About three years ago, Drew started visiting the dark, cavelike "reading rooms" where radiologists do their work. For hours he would stand watching them, in awe that they could so easily see in the images before them things that to Drew were simply invisible.
"These tiny little nodules that I can’t even see when people point to them — they’re just in a different world when it comes to finding this very, very hard-to-find thing," Drew says.
In the Invisible Gorilla study, subjects have to count how many times the people in white shirts pass the basketball. By focusing their attention on the ball, they tend to not notice when a guy in a gorilla suit shows up.
But radiologists still sometimes fail to see important things, and Drew wanted to understand more. Because of his line of work, he was naturally familiar with one of the most famous studies in the field of attention research, the Invisible Gorilla study.
In that groundbreaking study, research subjects are shown a video of two teams of kids — one team wears white; the other wears black — passing two basketballs back and forth between players as they dodge and weave around each other. Before it begins, viewers are told their responsibility is to do one thing and one thing only: count how many times the players wearing white pass the ball to each other.
This task isn’t easy. Because the players are constantly moving around, viewers really have to concentrate to count the throws.
Then, about a half-minute into the video, a large man in a gorilla suit walks on screen, directly to the middle of the circle of kids. He stops momentarily in the center of the circle, looks straight ahead, beats his chest, and then casually strolls off the screen.
The kids keep playing, and then the video ends and a series of questions appear, including: "Did you see the gorilla?"
"Sounds ridiculous, right?" says Drew. "There’s a gorilla on the screen — of course you’re going to see it! But 50 percent of people miss the gorilla."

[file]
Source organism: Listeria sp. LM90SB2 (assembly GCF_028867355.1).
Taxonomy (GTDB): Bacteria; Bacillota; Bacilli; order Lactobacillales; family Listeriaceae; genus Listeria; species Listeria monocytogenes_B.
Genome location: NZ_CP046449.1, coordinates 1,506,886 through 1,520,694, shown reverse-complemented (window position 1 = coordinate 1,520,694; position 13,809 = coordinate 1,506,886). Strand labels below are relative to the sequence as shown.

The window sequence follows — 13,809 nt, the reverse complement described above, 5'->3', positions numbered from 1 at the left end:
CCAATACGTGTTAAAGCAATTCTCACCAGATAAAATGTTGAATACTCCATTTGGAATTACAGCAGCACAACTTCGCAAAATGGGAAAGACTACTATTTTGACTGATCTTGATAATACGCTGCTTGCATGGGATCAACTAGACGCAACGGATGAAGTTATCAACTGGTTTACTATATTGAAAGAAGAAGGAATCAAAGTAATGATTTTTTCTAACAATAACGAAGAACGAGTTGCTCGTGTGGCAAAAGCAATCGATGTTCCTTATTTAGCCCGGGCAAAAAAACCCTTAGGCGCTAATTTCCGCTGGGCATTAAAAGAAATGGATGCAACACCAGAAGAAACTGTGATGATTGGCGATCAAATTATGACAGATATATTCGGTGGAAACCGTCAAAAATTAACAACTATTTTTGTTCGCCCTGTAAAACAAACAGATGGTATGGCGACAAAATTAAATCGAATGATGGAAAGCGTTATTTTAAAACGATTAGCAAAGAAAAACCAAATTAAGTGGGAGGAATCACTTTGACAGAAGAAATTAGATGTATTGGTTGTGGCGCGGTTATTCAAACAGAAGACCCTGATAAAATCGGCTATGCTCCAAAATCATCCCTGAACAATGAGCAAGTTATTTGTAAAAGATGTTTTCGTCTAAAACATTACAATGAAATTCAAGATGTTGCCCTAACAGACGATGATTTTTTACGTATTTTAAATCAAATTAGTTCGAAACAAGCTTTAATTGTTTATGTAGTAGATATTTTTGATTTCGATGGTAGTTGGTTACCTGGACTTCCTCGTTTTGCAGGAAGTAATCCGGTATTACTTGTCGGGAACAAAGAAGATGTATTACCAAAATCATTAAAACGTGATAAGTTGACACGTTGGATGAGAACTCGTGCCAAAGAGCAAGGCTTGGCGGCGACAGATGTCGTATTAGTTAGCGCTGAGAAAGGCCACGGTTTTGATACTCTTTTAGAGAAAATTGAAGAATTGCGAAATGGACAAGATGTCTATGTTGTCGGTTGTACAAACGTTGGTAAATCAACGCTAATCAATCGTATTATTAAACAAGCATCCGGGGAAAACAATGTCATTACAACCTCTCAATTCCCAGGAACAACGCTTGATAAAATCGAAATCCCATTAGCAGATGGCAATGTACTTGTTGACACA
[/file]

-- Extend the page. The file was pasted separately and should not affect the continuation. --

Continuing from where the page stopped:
This is because when you ask someone to perform a challenging task, without realizing it, their attention narrows and blocks out other things. So, often, they literally can’t see even a huge, hairy gorilla that appears directly in front of them.
That effect is called "inattentional blindness" — which brings us back to the expert lookers, the radiologists.
Drew wondered if somehow being so well-trained in searching would make them immune to missing large, hairy gorillas. "You might expect that because they’re experts, they would notice if something unusual was there," he says.
He took a picture of a man in a gorilla suit shaking his fist, and he superimposed that image on a series of slides that radiologists typically look at when they’re searching for cancer. He then asked a bunch of radiologists to review the slides of lungs for cancerous nodules. He wanted to see if they would notice a gorilla the size of a matchbook glaring angrily at them from inside the slide.
But they didn’t: 83 percent of the radiologists missed it, Drew says.
This wasn’t because the eyes of the radiologists didn’t happen to fall on the large, angry gorilla. Instead, the problem was in the way their brains had framed what they were doing. They were looking for cancer nodules, not gorillas, so "they look right at it, but because they’re not looking for a gorilla, they don’t see that it’s a gorilla."
In other words, what we’re thinking about — what we’re focused on — filters the world around us so aggressively that it literally shapes what we see. So, Drew says, we need to think carefully about the instructions we give to professional searchers like radiologists or people looking for terrorist activity, because what we tell them to look for will in part determine what they see and don’t see.
Drew and his co-author Jeremy Wolfe are doing more studies, looking at how to help radiologists see both visually and cognitively the things that hide, sometimes in plain sight.